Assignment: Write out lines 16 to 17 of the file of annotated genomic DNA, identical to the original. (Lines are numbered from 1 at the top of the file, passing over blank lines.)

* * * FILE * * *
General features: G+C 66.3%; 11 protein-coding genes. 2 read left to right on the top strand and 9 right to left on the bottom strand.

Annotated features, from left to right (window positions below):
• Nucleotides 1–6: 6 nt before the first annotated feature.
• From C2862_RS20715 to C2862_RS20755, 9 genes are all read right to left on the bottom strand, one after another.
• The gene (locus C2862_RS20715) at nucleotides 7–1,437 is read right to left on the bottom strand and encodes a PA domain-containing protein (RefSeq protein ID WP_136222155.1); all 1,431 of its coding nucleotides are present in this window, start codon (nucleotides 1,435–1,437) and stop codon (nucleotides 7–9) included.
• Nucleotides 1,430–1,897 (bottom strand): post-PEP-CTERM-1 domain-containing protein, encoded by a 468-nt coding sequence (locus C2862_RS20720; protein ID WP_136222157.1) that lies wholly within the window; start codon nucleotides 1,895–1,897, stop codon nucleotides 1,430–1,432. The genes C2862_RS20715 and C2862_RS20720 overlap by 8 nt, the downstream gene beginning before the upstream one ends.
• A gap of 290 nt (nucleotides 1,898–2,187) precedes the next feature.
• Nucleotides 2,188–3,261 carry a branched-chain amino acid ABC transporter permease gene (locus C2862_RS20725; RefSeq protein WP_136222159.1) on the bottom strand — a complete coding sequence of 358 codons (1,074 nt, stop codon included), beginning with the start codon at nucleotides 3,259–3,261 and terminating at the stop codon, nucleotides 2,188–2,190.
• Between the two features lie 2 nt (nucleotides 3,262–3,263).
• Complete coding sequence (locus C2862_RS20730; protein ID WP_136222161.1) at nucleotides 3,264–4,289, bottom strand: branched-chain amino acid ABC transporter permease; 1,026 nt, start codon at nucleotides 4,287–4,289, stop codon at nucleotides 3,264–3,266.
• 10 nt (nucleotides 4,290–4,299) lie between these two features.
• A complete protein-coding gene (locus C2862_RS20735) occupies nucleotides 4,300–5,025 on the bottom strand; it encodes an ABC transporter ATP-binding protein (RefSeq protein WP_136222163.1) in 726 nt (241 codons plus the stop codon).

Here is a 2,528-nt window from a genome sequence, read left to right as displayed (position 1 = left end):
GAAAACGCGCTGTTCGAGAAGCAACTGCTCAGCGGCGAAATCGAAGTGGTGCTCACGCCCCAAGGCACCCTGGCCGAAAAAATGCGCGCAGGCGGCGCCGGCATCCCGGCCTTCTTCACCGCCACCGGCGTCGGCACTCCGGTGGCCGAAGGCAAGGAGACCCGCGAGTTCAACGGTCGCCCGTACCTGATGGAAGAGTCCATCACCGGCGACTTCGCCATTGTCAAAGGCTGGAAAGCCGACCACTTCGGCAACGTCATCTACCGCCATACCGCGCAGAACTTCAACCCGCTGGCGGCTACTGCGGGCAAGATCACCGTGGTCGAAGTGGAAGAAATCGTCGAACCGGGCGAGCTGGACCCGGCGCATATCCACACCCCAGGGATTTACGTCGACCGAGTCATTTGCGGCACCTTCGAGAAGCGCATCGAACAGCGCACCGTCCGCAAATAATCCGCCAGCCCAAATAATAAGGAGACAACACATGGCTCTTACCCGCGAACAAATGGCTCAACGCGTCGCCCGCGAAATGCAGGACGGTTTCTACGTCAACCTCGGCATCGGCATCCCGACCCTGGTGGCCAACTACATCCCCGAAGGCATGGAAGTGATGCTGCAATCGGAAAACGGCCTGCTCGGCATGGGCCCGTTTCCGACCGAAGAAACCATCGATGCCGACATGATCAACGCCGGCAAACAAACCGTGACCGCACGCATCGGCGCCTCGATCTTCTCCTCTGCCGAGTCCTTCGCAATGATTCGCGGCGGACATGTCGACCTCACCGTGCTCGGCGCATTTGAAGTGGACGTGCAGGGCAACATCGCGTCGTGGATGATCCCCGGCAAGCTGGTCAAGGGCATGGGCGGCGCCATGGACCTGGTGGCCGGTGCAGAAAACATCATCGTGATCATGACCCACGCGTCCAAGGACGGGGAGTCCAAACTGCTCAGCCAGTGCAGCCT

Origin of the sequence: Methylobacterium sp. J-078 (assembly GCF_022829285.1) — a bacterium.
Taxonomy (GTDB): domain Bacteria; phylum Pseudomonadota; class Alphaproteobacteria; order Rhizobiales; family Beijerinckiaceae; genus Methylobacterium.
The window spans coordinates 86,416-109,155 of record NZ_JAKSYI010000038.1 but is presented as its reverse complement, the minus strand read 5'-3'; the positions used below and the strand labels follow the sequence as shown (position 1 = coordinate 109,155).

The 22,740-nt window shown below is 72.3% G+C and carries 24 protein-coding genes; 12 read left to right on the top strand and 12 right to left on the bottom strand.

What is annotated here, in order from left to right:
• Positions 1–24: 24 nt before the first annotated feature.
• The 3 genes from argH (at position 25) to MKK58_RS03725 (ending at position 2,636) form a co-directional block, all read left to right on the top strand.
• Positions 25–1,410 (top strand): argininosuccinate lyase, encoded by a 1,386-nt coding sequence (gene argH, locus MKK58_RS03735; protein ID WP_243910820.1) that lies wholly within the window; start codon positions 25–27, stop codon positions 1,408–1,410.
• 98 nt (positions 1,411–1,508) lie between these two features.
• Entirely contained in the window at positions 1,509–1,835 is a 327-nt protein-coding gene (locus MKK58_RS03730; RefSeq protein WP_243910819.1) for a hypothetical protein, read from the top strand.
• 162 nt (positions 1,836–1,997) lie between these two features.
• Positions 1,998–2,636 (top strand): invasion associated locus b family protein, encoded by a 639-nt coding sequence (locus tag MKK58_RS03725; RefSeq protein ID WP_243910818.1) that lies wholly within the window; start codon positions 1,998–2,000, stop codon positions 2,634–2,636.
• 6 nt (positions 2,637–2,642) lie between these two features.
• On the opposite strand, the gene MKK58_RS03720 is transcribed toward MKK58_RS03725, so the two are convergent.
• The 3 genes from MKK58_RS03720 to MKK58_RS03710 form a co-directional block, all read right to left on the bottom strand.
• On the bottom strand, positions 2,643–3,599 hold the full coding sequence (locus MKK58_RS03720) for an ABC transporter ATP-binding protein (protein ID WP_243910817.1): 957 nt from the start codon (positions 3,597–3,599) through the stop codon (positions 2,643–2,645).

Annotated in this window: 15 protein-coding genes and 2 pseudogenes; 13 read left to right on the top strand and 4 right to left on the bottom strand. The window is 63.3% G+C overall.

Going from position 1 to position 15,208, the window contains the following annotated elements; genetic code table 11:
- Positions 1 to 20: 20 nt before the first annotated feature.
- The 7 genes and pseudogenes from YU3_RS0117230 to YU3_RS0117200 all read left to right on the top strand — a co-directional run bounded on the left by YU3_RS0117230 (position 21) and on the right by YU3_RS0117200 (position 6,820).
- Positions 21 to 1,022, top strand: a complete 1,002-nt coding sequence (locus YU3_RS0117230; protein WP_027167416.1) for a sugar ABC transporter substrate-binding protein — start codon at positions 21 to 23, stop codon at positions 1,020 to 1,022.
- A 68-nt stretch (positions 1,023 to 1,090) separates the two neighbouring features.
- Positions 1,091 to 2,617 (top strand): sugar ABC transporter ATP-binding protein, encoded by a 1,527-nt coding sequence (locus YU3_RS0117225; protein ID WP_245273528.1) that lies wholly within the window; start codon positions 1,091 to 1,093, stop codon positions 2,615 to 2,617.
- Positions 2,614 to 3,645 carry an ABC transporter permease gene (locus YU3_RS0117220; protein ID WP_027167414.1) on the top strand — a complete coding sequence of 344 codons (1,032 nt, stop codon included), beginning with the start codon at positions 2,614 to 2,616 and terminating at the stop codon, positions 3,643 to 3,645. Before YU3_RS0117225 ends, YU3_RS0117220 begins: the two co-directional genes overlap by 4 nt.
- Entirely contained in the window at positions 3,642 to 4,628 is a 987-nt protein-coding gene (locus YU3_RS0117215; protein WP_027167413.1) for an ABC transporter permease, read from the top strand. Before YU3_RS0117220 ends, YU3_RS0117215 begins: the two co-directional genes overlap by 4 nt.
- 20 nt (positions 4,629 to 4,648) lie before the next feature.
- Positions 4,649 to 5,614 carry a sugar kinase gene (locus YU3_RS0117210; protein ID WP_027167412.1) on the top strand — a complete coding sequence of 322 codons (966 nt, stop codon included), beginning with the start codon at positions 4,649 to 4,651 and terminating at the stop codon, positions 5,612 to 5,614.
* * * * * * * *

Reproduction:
Taxonomy (GTDB): domain Bacteria; phylum Pseudomonadota; class Alphaproteobacteria; order Rhizobiales; family Beijerinckiaceae; genus Methylobacterium.
The window spans coordinates 86,416-109,155 of record NZ_JAKSYI010000038.1 but is presented as its reverse complement, the minus strand read 5'-3'; the positions used below and the strand labels follow the sequence as shown (position 1 = coordinate 109,155).